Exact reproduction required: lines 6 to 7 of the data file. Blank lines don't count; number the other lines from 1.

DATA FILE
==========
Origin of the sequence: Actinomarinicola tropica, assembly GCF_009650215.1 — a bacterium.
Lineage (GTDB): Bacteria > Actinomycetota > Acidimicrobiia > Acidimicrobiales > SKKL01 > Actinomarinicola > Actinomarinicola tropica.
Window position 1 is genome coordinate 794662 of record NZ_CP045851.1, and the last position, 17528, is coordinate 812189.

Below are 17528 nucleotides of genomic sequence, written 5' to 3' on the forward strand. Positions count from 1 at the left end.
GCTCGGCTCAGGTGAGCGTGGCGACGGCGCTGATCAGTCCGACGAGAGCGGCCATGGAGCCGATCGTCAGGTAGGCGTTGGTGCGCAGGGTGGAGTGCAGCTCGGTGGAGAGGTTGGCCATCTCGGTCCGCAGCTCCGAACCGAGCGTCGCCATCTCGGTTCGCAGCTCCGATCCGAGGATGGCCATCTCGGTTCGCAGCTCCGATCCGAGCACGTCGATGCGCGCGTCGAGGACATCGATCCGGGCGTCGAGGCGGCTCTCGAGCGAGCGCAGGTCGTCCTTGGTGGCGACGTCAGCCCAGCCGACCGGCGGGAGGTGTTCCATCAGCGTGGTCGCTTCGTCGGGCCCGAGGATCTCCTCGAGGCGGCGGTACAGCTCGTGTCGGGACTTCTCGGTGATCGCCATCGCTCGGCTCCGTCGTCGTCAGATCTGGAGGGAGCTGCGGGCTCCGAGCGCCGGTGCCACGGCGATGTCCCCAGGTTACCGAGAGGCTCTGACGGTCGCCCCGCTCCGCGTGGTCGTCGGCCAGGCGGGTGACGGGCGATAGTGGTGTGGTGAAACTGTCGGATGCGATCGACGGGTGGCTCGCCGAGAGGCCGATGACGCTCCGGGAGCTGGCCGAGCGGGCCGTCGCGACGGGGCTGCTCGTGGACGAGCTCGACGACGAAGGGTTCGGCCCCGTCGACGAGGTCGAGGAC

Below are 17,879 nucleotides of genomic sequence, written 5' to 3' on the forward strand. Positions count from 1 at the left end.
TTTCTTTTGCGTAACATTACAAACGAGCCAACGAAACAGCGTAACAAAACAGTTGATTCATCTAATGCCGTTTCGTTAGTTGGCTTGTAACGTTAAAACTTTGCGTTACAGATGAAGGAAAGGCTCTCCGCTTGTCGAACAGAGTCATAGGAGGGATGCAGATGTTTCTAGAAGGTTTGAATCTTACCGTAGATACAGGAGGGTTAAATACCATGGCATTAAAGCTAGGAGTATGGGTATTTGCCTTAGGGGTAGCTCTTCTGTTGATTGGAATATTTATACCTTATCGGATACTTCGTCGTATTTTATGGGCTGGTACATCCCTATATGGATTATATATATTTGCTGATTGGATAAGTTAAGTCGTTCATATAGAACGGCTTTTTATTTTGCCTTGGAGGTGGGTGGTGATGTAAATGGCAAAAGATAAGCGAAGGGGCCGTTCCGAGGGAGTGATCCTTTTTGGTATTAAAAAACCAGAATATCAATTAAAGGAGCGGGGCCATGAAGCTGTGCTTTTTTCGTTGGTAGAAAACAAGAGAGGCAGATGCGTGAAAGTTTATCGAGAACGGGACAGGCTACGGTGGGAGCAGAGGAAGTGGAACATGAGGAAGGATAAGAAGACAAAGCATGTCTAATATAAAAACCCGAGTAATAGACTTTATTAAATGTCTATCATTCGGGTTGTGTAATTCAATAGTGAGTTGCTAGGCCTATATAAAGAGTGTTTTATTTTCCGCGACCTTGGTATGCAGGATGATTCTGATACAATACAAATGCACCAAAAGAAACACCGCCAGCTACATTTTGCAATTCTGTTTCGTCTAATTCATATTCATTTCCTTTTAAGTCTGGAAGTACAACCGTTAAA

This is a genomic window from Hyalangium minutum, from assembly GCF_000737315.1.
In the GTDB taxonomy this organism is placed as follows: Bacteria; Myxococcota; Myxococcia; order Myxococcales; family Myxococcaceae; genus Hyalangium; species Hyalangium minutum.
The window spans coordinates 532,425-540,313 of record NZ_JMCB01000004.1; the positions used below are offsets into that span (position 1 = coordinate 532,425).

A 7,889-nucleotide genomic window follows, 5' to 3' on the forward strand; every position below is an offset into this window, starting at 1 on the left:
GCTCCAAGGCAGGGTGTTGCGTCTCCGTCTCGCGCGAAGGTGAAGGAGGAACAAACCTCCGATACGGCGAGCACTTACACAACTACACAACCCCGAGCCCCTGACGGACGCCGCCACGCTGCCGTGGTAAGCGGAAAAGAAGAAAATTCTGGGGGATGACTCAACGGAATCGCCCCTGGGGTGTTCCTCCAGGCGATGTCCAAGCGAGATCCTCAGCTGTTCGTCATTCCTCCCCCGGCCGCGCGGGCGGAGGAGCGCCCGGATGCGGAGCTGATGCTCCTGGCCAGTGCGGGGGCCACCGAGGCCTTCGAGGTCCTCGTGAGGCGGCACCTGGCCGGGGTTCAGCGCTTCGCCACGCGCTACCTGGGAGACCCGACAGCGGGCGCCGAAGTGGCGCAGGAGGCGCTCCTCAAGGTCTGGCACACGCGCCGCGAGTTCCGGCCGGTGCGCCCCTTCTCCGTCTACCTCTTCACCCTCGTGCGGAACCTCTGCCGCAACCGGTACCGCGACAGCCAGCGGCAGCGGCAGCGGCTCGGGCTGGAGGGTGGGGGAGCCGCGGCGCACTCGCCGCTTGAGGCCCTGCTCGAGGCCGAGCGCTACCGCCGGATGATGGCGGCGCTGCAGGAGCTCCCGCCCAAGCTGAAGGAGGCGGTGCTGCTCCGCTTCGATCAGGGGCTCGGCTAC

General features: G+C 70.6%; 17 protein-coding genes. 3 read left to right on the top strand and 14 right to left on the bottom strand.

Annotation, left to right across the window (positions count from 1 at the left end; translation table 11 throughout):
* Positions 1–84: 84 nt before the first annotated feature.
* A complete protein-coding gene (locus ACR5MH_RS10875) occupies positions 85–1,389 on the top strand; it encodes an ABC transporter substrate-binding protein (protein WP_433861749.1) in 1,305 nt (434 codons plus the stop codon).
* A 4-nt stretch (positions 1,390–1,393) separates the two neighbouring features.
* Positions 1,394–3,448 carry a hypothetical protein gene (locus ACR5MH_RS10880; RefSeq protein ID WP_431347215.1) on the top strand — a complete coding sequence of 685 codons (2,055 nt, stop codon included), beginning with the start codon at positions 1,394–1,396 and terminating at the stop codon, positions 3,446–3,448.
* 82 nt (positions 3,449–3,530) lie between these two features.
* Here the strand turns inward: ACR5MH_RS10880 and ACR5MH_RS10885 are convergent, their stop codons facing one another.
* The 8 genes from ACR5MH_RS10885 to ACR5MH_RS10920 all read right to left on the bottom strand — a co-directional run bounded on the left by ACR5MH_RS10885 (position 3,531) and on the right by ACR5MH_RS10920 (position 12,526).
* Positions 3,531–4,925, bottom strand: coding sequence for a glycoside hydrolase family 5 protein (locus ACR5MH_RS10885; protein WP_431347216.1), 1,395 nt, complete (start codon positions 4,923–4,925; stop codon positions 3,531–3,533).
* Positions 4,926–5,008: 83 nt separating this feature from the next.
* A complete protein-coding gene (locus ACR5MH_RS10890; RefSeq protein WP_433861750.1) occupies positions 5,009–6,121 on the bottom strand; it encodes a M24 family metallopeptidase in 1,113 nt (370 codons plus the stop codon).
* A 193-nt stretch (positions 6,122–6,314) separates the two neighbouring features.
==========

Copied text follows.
Below are 17,879 nucleotides of genomic sequence, written 5' to 3' on the forward strand. Positions count from 1 at the left end.
TTTCTTTTGCGTAACATTACAAACGAGCCAACGAAACAGCGTAACAAAACAGTTGATTCATCTAATGCCGTTTCGTTAGTTGGCTTGTAACGTTAAAACTTTGCGTTACAGATGAAGGAAAGGCTCTCCGCTTGTCGAACAGAGTCATAGGAGGGATGCAGATGTTTCTAGAAGGTTTGAATCTTACCGTAGATACAGGAGGGTTAAATACCATGGCATTAAAGCTAGGAGTATGGGTATTTGCCTTAGGGGTAGCTCTTCTGTTGATTGGAATATTTATACCTTATCGGATACTTCGTCGTATTTTATGGGCTGGTACATCCCTATATGGATTATATATATTTGCTGATTGGATAAGTTAAGTCGTTCATATAGAACGGCTTTTTATTTTGCCTTGGAGGTGGGTGGTGATGTAAATGGCAAAAGATAAGCGAAGGGGCCGTTCCGAGGGAGTGATCCTTTTTGGTATTAAAAAACCAGAATATCAATTAAAGGAGCGGGGCCATGAAGCTGTGCTTTTTTCGTTGGTAGAAAACAAGAGAGGCAGATGCGTGAAAGTTTATCGAGAACGGGACAGGCTACGGTGGGAGCAGAGGAAGTGGAACATGAGGAAGGATAAGAAGACAAAGCATGTCTAATATAAAAACCCGAGTAATAGACTTTATTAAATGTCTATCATTCGGGTTGTGTAATTCAATAGTGAGTTGCTAGGCCTATATAAAGAGTGTTTTATTTTCCGCGACCTTGGTATGCAGGATGATTCTGATACAATACAAATGCACCAAAAGAAACACCGCCAGCTACATTTTGCAATTCTGTTTCGTCTAATTCATATTCATTTCCTTTTAAGTCTGGAAGTACAACCGTTAAA